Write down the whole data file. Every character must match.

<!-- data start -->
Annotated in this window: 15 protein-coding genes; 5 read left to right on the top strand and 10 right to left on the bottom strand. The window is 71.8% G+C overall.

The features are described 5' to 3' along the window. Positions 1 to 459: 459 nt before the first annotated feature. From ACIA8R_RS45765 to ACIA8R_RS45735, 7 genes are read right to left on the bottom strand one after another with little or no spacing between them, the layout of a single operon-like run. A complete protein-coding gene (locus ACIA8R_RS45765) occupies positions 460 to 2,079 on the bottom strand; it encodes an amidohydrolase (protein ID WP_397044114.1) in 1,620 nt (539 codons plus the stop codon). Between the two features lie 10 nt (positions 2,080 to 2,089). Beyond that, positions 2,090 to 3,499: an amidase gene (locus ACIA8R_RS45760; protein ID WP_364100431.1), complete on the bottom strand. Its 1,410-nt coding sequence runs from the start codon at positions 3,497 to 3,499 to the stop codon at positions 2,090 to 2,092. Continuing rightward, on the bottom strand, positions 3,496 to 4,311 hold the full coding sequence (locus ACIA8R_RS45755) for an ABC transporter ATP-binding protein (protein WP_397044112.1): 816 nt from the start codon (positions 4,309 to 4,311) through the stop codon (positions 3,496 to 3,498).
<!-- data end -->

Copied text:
Annotated in this window: 15 protein-coding genes; 5 read left to right on the top strand and 10 right to left on the bottom strand. The window is 71.8% G+C overall.

The features are described 5' to 3' along the window. Positions 1 to 459: 459 nt before the first annotated feature. From ACIA8R_RS45765 to ACIA8R_RS45735, 7 genes are read right to left on the bottom strand one after another with little or no spacing between them, the layout of a single operon-like run. A complete protein-coding gene (locus ACIA8R_RS45765) occupies positions 460 to 2,079 on the bottom strand; it encodes an amidohydrolase (protein ID WP_397044114.1) in 1,620 nt (539 codons plus the stop codon). Between the two features lie 10 nt (positions 2,080 to 2,089). Beyond that, positions 2,090 to 3,499: an amidase gene (locus ACIA8R_RS45760; protein ID WP_364100431.1), complete on the bottom strand. Its 1,410-nt coding sequence runs from the start codon at positions 3,497 to 3,499 to the stop codon at positions 2,090 to 2,092. Continuing rightward, on the bottom strand, positions 3,496 to 4,311 hold the full coding sequence (locus ACIA8R_RS45755) for an ABC transporter ATP-binding protein (protein WP_397044112.1): 816 nt from the start codon (positions 4,309 to 4,311) through the stop codon (positions 3,496 to 3,498).